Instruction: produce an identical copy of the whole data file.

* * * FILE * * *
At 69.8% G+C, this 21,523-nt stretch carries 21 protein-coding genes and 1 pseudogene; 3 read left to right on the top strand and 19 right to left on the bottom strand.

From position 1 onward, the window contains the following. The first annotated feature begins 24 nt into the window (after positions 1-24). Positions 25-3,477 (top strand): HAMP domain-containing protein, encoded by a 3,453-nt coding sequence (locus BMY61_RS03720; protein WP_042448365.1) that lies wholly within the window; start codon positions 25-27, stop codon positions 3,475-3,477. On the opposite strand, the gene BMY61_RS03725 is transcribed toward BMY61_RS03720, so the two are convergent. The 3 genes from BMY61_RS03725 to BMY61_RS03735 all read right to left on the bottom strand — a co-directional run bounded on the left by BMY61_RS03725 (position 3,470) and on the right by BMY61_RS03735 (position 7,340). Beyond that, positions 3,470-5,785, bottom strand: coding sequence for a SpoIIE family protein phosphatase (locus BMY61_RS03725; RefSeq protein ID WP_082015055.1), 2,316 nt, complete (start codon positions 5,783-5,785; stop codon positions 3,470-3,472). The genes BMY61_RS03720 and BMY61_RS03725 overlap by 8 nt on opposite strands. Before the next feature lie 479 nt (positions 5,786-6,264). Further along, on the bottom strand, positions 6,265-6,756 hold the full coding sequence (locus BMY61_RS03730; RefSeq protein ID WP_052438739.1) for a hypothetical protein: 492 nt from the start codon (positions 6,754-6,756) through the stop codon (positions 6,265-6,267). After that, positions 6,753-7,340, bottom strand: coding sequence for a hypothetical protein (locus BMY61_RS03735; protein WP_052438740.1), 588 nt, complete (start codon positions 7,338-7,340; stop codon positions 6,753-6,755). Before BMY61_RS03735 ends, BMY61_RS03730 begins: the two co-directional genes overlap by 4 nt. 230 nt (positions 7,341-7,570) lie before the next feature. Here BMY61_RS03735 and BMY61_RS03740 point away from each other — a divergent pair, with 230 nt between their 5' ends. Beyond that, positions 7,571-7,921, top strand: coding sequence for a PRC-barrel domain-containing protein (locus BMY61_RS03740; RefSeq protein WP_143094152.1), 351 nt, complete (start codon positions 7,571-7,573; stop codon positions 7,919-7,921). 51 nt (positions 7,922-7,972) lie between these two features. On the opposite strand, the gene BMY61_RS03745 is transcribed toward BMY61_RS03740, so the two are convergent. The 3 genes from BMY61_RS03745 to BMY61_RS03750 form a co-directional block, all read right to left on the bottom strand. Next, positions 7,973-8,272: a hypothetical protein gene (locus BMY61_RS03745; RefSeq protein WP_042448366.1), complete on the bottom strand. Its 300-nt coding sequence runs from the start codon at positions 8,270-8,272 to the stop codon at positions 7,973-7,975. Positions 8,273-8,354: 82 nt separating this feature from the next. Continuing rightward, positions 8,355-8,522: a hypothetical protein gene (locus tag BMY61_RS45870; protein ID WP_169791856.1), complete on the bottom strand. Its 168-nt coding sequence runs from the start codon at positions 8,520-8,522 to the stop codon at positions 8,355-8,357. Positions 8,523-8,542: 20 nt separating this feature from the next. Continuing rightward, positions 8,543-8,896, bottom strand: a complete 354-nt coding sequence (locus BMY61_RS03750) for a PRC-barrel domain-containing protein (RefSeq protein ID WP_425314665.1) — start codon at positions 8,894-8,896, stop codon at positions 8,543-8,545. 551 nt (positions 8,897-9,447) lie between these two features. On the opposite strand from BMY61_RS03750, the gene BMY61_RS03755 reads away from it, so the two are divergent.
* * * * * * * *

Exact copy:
At 69.8% G+C, this 21,523-nt stretch carries 21 protein-coding genes and 1 pseudogene; 3 read left to right on the top strand and 19 right to left on the bottom strand.

From position 1 onward, the window contains the following. The first annotated feature begins 24 nt into the window (after positions 1-24). Positions 25-3,477 (top strand): HAMP domain-containing protein, encoded by a 3,453-nt coding sequence (locus BMY61_RS03720; protein WP_042448365.1) that lies wholly within the window; start codon positions 25-27, stop codon positions 3,475-3,477. On the opposite strand, the gene BMY61_RS03725 is transcribed toward BMY61_RS03720, so the two are convergent. The 3 genes from BMY61_RS03725 to BMY61_RS03735 all read right to left on the bottom strand — a co-directional run bounded on the left by BMY61_RS03725 (position 3,470) and on the right by BMY61_RS03735 (position 7,340). Beyond that, positions 3,470-5,785, bottom strand: coding sequence for a SpoIIE family protein phosphatase (locus BMY61_RS03725; RefSeq protein ID WP_082015055.1), 2,316 nt, complete (start codon positions 5,783-5,785; stop codon positions 3,470-3,472). The genes BMY61_RS03720 and BMY61_RS03725 overlap by 8 nt on opposite strands. Before the next feature lie 479 nt (positions 5,786-6,264). Further along, on the bottom strand, positions 6,265-6,756 hold the full coding sequence (locus BMY61_RS03730; RefSeq protein ID WP_052438739.1) for a hypothetical protein: 492 nt from the start codon (positions 6,754-6,756) through the stop codon (positions 6,265-6,267). After that, positions 6,753-7,340, bottom strand: coding sequence for a hypothetical protein (locus BMY61_RS03735; protein WP_052438740.1), 588 nt, complete (start codon positions 7,338-7,340; stop codon positions 6,753-6,755). Before BMY61_RS03735 ends, BMY61_RS03730 begins: the two co-directional genes overlap by 4 nt. 230 nt (positions 7,341-7,570) lie before the next feature. Here BMY61_RS03735 and BMY61_RS03740 point away from each other — a divergent pair, with 230 nt between their 5' ends. Beyond that, positions 7,571-7,921, top strand: coding sequence for a PRC-barrel domain-containing protein (locus BMY61_RS03740; RefSeq protein WP_143094152.1), 351 nt, complete (start codon positions 7,571-7,573; stop codon positions 7,919-7,921). 51 nt (positions 7,922-7,972) lie between these two features. On the opposite strand, the gene BMY61_RS03745 is transcribed toward BMY61_RS03740, so the two are convergent. The 3 genes from BMY61_RS03745 to BMY61_RS03750 form a co-directional block, all read right to left on the bottom strand. Next, positions 7,973-8,272: a hypothetical protein gene (locus BMY61_RS03745; RefSeq protein WP_042448366.1), complete on the bottom strand. Its 300-nt coding sequence runs from the start codon at positions 8,270-8,272 to the stop codon at positions 7,973-7,975. Positions 8,273-8,354: 82 nt separating this feature from the next. Continuing rightward, positions 8,355-8,522: a hypothetical protein gene (locus tag BMY61_RS45870; protein ID WP_169791856.1), complete on the bottom strand. Its 168-nt coding sequence runs from the start codon at positions 8,520-8,522 to the stop codon at positions 8,355-8,357. Positions 8,523-8,542: 20 nt separating this feature from the next. Continuing rightward, positions 8,543-8,896, bottom strand: a complete 354-nt coding sequence (locus BMY61_RS03750) for a PRC-barrel domain-containing protein (RefSeq protein ID WP_425314665.1) — start codon at positions 8,894-8,896, stop codon at positions 8,543-8,545. 551 nt (positions 8,897-9,447) lie between these two features. On the opposite strand from BMY61_RS03750, the gene BMY61_RS03755 reads away from it, so the two are divergent.